When I lent my services to a collegue who was working on a film about 12 years ago, I was introduced to the world of cnc. I remember watching this huge machining centre milling out a slab of mdf and turning it into a fantastic set of gears. I knew that it would have taken me hours to achieve the same thing with traditional power tools. I decided then that I would invest in a cnc router for my own business Oxenham Design. At that time I could turn on a computer, but even to check email seemed like a crazy set of operations. I persevered and learned every piece of relevant software I could get my hands on. I am now fortunate enough to be using Vectric's ASPIRE software, and Techno cnc routers, which has helped us to create some amazing projects, both in part, or in full. I thought that this blog would be a great place to share "behind the scenes" adventures with the software, materials and equipment we use, as well as the projects we build.

Tuesday, 12 March 2013

Club-handed for the day!

With the steering wheel grips cast and cleaned up, it was on to the next part of the build. I can honestly say that I wasn't excited at all for this part. After spending some alone time with the steering wheel, I was able to determine the angle and grip I would be casting my hand in.
I decided that as my hands would be entombed for the better part of the day, we would do this portion at home. That way I could watch tv while the rubber and plaster were curing!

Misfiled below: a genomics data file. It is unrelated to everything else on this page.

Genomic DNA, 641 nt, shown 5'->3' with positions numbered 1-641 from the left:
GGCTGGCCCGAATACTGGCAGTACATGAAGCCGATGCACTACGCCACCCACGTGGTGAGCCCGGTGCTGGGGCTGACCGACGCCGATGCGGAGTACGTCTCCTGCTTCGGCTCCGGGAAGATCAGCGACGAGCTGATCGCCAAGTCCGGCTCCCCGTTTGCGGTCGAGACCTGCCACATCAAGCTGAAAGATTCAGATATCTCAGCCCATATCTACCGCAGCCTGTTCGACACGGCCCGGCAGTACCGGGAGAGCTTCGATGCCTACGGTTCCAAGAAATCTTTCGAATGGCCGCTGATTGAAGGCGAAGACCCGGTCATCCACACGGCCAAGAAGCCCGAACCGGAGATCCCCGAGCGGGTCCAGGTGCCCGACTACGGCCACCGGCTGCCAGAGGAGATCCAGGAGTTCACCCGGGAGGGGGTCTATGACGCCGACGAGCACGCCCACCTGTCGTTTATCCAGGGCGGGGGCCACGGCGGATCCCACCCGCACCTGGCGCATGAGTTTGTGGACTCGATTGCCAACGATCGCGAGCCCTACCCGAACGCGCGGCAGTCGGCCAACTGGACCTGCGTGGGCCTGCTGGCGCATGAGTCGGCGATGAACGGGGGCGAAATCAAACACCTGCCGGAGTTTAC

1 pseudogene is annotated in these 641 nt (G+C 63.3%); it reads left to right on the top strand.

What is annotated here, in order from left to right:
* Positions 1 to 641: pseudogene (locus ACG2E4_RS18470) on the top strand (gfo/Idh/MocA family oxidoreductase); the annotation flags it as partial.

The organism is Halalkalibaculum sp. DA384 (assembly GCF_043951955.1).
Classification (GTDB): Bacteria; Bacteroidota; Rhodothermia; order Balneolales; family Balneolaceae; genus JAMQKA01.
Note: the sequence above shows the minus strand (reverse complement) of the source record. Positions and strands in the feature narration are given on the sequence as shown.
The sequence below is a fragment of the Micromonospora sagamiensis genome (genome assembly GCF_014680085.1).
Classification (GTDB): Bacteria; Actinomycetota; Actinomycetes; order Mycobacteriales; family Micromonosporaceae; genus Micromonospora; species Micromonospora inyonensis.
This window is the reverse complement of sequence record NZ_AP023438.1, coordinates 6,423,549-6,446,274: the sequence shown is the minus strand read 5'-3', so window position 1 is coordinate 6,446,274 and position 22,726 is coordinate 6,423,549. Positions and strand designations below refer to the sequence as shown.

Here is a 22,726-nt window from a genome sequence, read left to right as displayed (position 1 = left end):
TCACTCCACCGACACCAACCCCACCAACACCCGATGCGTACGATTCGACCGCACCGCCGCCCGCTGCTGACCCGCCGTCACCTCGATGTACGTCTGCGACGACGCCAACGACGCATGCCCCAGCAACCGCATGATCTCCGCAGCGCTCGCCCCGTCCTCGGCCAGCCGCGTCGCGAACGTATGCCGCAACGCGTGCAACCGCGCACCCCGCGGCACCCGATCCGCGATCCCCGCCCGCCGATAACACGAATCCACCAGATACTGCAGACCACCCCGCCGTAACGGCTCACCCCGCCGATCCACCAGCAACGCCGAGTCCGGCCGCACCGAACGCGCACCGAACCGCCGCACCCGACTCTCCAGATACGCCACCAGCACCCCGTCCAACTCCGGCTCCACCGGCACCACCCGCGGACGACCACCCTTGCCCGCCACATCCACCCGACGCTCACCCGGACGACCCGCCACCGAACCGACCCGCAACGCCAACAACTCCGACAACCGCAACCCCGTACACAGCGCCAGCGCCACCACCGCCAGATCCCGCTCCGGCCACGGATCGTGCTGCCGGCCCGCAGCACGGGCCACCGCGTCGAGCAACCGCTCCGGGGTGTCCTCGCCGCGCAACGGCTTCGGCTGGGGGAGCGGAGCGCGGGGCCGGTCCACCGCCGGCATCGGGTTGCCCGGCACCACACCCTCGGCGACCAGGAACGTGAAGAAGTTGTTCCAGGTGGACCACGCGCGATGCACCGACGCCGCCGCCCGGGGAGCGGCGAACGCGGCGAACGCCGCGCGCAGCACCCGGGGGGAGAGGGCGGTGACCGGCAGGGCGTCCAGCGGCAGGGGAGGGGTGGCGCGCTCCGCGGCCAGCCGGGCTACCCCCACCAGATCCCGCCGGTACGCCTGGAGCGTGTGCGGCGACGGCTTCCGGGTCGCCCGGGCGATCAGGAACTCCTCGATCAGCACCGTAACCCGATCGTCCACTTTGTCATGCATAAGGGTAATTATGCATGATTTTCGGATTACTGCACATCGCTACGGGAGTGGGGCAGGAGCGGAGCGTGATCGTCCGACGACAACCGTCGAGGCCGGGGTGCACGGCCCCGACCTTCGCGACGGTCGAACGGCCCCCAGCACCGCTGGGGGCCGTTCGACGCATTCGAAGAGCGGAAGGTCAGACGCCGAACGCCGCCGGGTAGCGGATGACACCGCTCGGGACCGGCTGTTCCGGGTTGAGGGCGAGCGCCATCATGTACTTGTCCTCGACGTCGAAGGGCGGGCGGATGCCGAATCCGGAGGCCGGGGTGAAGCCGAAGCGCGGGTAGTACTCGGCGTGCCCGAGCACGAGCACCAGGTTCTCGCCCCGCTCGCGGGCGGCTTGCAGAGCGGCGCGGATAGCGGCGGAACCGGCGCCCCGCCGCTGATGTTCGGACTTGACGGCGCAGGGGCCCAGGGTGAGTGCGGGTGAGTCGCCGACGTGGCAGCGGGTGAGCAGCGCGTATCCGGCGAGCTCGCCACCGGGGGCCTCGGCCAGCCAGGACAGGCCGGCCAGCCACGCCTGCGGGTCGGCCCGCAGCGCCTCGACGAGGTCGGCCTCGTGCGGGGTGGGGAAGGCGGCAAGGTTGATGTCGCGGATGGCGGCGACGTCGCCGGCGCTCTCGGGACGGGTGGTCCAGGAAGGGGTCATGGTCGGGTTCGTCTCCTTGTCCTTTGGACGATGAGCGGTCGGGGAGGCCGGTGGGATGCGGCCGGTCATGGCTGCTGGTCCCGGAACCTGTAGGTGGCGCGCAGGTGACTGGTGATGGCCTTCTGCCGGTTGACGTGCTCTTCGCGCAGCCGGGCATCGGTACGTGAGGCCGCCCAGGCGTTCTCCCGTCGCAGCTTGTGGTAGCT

We did this the exact same way as we cast the steering wheel portions. The only difference is that for casting body parts, we had to use liberal amounts of release cream. This helps the rubber come off the skin easily, and keeps all my arm hair intact.................we'll see about that part!  First, the slimy, wet, cold casting rubber got brushed on. The first coat is always the slower setting silicone, this allows the rubber to pick up the most amount of skin detail.
After about ten minutes, Jody brushed on the next 2 coats of the faster set rubber. It's right around this point that I am very aware of how hairy my arms actually are!

Once all the rubber had set-up, it was onto the plaster jacket. Jody did most of the work, but I was able to help with my left hand. Although I did hear mumbling under her breath as I tried to be helpful. It took awhile for the plaster to set-up well enough to try and remove the jacket. Way longer when you're down one arm, that's for sure.

In the end, the jacket came off easily, and we split the rubber off fairly easy. HOWEVER, it was the most painful mold I have ever made. I lost about half my arm hair in the mold rubber. In fact my arms are still really red.

So to all the leg waxing ladies in the world...I am truly humbled by your pain thresholds. I never want to do that again. I would shave my arms next time....oh why didn't I shave, why?

It pretty much took the whole day to make these 2 molds, so tomorrow we'll head back to the shop, and cast these up. I will say the molds look great though.......somebody call the vet, cause these puppies look sick!

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